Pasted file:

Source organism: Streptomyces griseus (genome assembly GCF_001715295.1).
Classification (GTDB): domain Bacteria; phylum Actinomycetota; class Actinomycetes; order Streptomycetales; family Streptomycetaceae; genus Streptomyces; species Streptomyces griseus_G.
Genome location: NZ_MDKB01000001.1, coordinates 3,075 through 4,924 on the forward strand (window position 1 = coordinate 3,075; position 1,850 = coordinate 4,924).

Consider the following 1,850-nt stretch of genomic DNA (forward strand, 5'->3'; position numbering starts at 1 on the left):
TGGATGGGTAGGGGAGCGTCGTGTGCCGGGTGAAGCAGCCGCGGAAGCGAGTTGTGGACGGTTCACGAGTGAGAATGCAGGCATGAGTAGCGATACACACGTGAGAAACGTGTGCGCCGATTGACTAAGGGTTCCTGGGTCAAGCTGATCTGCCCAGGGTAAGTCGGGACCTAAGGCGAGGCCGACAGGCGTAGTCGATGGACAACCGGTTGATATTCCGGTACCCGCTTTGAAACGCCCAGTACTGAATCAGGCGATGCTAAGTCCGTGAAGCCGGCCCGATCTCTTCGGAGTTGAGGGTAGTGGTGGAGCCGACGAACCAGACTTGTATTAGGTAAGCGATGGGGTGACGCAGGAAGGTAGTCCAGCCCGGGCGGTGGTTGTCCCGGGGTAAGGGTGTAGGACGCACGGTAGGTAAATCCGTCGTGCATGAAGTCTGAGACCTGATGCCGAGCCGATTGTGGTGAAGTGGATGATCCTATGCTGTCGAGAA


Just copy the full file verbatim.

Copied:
Source organism: Streptomyces griseus (genome assembly GCF_001715295.1).
Classification (GTDB): domain Bacteria; phylum Actinomycetota; class Actinomycetes; order Streptomycetales; family Streptomycetaceae; genus Streptomyces; species Streptomyces griseus_G.
Genome location: NZ_MDKB01000001.1, coordinates 3,075 through 4,924 on the forward strand (window position 1 = coordinate 3,075; position 1,850 = coordinate 4,924).

Consider the following 1,850-nt stretch of genomic DNA (forward strand, 5'->3'; position numbering starts at 1 on the left):
TGGATGGGTAGGGGAGCGTCGTGTGCCGGGTGAAGCAGCCGCGGAAGCGAGTTGTGGACGGTTCACGAGTGAGAATGCAGGCATGAGTAGCGATACACACGTGAGAAACGTGTGCGCCGATTGACTAAGGGTTCCTGGGTCAAGCTGATCTGCCCAGGGTAAGTCGGGACCTAAGGCGAGGCCGACAGGCGTAGTCGATGGACAACCGGTTGATATTCCGGTACCCGCTTTGAAACGCCCAGTACTGAATCAGGCGATGCTAAGTCCGTGAAGCCGGCCCGATCTCTTCGGAGTTGAGGGTAGTGGTGGAGCCGACGAACCAGACTTGTATTAGGTAAGCGATGGGGTGACGCAGGAAGGTAGTCCAGCCCGGGCGGTGGTTGTCCCGGGGTAAGGGTGTAGGACGCACGGTAGGTAAATCCGTCGTGCATGAAGTCTGAGACCTGATGCCGAGCCGATTGTGGTGAAGTGGATGATCCTATGCTGTCGAGAA